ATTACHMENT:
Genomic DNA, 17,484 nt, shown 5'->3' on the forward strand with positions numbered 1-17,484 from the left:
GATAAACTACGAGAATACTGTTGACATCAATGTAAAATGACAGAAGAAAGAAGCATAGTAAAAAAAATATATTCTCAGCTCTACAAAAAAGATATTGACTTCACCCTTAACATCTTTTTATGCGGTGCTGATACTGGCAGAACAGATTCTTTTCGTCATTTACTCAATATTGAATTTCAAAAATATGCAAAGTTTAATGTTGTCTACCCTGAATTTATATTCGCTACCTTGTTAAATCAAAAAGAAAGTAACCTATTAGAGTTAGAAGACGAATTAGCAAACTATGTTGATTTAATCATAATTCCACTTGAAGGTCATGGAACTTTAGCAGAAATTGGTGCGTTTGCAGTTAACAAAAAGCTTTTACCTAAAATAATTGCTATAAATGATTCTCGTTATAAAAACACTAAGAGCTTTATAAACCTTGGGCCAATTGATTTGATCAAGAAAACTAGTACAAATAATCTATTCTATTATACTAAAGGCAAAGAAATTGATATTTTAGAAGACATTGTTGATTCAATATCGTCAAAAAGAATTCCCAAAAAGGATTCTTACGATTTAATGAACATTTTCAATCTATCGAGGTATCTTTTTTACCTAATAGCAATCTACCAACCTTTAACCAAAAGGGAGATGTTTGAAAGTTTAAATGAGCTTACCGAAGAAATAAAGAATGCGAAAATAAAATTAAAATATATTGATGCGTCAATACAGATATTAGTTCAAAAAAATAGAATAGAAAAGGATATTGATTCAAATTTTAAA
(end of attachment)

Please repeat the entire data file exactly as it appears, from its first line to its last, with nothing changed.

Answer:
Genomic DNA, 17,484 nt, shown 5'->3' on the forward strand with positions numbered 1-17,484 from the left:
GATAAACTACGAGAATACTGTTGACATCAATGTAAAATGACAGAAGAAAGAAGCATAGTAAAAAAAATATATTCTCAGCTCTACAAAAAAGATATTGACTTCACCCTTAACATCTTTTTATGCGGTGCTGATACTGGCAGAACAGATTCTTTTCGTCATTTACTCAATATTGAATTTCAAAAATATGCAAAGTTTAATGTTGTCTACCCTGAATTTATATTCGCTACCTTGTTAAATCAAAAAGAAAGTAACCTATTAGAGTTAGAAGACGAATTAGCAAACTATGTTGATTTAATCATAATTCCACTTGAAGGTCATGGAACTTTAGCAGAAATTGGTGCGTTTGCAGTTAACAAAAAGCTTTTACCTAAAATAATTGCTATAAATGATTCTCGTTATAAAAACACTAAGAGCTTTATAAACCTTGGGCCAATTGATTTGATCAAGAAAACTAGTACAAATAATCTATTCTATTATACTAAAGGCAAAGAAATTGATATTTTAGAAGACATTGTTGATTCAATATCGTCAAAAAGAATTCCCAAAAAGGATTCTTACGATTTAATGAACATTTTCAATCTATCGAGGTATCTTTTTTACCTAATAGCAATCTACCAACCTTTAACCAAAAGGGAGATGTTTGAAAGTTTAAATGAGCTTACCGAAGAAATAAAGAATGCGAAAATAAAATTAAAATATATTGATGCGTCAATACAGATATTAGTTCAAAAAAATAGAATAGAAAAGGATATTGATTCAAATTTTAAA